GPL has reported that this target was not met. No explanation was offered for not meeting the target. In accepting the company’s explanation for not measuring voltage delivered to consumers, the PUC noted the intent of the company to comply with the standard when consumers are switched to AMI meters.

“There is compelling evidence to suggest that the voltage received by consumers in some areas is not consistent with that which the company has been contracted to deliver. This, together with the failure to meet the consumer interruption standard, must have been a source of frustration to consumers that the company should be cognizant of and should expeditiously take appropriate and urgent steps to ameliorate,” the PUC said.

Meter Reading
For 2017, GPL was required to read 97 per cent of maximum demand consumers (that is commercial consumers) and 90 per cent of non-maximum demand consumers (that is residential customers). The standard with respect to both was not achieved.
For maximum-demand consumers, 9l per cent of the meters were read; and for non- maximum demand consumers, only 88 per cent of the meters were read. The power company said it did not meet the operating standard with respect to non-maximum demand consumers, because its representatives could not have access to the premises or the placement of some meters within the customer premises prevented the reading of same.

In the case of not meeting the standards set for the maximum-demand consumers, GPL pointed to occasional failure by the hand – held devices to read the data stored in some of the meters. The company explained that the hand-held devices, which use radio frequency waves to communicate with meters, were unable to access the data that sits in the registry of the meters and the meters may be defective.

As such, given the timeline to deliver the bills to the consumers, there is a short window (normally two days) for corrective action and this generally results in a higher than intended estimation of bills. In 2017 there was a shortage of maximum-demand meters that frustrated the process of replacing defective meters. The PUC applauded the power company for a satisfactory performance as it relates to non-maximum demand, while in the case of maximum demand customers, the commission had said GPL has failed consistently to achieve the standard notwithstanding the fact that the total number there in is very small. “The Commission is of the view that the company should take pride in its performance and to ensure at a minimum it achieves this standard in 2018.”

Issuing of Bills
After meters have been read, GPL is required to issue maximum-demand bills within seven days, and non-maximum demand bills within 10 days. However, the company has reported that on average maximum-demand bills were issued within five days, and non-maximum demand bills, within 8 days after the meters were read. The standard with respect to both was met.

Accounts payable
Here, the power company is required to settle with its creditors within 26 days and according to the company, the standard was met as it took on average 26 days to settle its indebtedness with its creditors. Meanwhile, in the case of accounts receivables, GPL was unable to meet its target. The standard commits the company to a 30-day cash collection cycle and it was reported that that cycle was 35 days. The company explained that its collection cycle had improved over the previous year, but noted that the late payments from the Neighborhood Democratic Council (NDC) with respect to street lighting, the municipality of the Mayor and City Council (M&CC) and Guyana Water Incorporated (GWI) resulted in the shortfall. GPL noted that the Standard is very challenging as it gives 21 days credit to consumers and a further grace period of seven days before taking action to enforce compliance.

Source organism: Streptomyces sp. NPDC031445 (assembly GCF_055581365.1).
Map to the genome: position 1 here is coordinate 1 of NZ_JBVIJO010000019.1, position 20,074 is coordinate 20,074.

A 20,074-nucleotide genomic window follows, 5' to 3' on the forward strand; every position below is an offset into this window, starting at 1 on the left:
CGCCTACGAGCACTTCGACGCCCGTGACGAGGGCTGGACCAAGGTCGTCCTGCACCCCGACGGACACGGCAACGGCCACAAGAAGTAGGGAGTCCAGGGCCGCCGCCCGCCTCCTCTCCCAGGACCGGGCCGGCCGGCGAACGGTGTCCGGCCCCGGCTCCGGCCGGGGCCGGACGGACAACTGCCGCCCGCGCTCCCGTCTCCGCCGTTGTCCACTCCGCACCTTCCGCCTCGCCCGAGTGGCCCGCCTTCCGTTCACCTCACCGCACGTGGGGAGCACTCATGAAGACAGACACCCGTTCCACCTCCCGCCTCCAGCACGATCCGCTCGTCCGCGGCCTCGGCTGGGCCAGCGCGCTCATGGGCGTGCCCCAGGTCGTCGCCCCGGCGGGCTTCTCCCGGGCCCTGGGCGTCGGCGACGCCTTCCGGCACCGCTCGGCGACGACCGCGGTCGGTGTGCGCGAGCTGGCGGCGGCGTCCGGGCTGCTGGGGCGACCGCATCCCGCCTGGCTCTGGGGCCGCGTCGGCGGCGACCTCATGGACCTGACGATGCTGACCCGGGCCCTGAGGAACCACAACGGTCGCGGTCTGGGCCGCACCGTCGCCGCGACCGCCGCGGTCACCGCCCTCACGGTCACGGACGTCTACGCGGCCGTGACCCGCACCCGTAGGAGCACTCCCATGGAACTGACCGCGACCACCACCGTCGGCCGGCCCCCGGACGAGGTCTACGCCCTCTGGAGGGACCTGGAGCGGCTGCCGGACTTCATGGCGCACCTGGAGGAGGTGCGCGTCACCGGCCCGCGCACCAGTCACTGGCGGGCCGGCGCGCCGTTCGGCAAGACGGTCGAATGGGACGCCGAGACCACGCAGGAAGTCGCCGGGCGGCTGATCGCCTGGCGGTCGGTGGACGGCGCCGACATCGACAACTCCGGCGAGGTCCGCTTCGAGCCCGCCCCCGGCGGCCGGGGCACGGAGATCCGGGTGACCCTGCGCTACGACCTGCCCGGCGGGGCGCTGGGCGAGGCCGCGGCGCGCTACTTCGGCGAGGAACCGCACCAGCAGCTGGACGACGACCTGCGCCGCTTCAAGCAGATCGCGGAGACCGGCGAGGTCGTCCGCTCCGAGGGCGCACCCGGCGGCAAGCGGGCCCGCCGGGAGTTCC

System Losses
The standard sets system losses at 27.6 per cent of dispatched power for 2017. For the reporting period system losses were 29.6 per cent of dispatched power. In defence of its failure to meet the standard, the power company said there was a shortage of essential materials and meters.

Meanwhile, GPL was required to achieve an average availability of 80 per cent, but the company reported an average availability of 78.24 per cent and explained that the unexpected failure of a number of generation sets was responsible for the standard not being met. In response, the PUC said it attaches significant weight to this standard and was disappointed that the standard which is not challenging was not met. The commission reminded that a system loss of 1per cent costs the company approximately $200M.
Failure to achieve the standard by approximately 2 per cent results in a loss to the company and by extension to its consumers of approximately $400M. “While there is recognition that they are legitimate constraints faced by the company, we do not consider such constraints as material and meter shortages as one unit.” From the inception of GPL in October 1999 to the end of 2017, the cost of system losses to the company and by extension to consumers was more than US$400M, the commission reminded. “The commission has placed significant weight on system losses within the context of the OSPT and as such, an under-par performance casts a shadow on the overall performance of the OSPT,” said the PUC.